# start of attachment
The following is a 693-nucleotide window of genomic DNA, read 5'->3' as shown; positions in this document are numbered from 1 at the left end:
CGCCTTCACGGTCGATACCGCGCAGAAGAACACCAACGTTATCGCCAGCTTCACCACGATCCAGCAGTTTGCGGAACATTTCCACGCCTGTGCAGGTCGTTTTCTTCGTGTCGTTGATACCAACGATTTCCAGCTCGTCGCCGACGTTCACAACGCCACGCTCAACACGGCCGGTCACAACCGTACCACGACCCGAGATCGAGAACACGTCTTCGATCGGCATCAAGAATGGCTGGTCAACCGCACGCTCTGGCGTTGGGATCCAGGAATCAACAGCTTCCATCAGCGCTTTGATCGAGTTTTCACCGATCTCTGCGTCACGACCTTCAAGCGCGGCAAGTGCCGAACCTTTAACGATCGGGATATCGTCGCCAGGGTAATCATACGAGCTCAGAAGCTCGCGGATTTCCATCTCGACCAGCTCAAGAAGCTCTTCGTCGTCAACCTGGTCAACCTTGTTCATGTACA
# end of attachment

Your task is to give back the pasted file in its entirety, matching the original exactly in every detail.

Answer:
The following is a 693-nucleotide window of genomic DNA, read 5'->3' as shown; positions in this document are numbered from 1 at the left end:
CGCCTTCACGGTCGATACCGCGCAGAAGAACACCAACGTTATCGCCAGCTTCACCACGATCCAGCAGTTTGCGGAACATTTCCACGCCTGTGCAGGTCGTTTTCTTCGTGTCGTTGATACCAACGATTTCCAGCTCGTCGCCGACGTTCACAACGCCACGCTCAACACGGCCGGTCACAACCGTACCACGACCCGAGATCGAGAACACGTCTTCGATCGGCATCAAGAATGGCTGGTCAACCGCACGCTCTGGCGTTGGGATCCAGGAATCAACAGCTTCCATCAGCGCTTTGATCGAGTTTTCACCGATCTCTGCGTCACGACCTTCAAGCGCGGCAAGTGCCGAACCTTTAACGATCGGGATATCGTCGCCAGGGTAATCATACGAGCTCAGAAGCTCGCGGATTTCCATCTCGACCAGCTCAAGAAGCTCTTCGTCGTCAACCTGGTCAACCTTGTTCATGTACA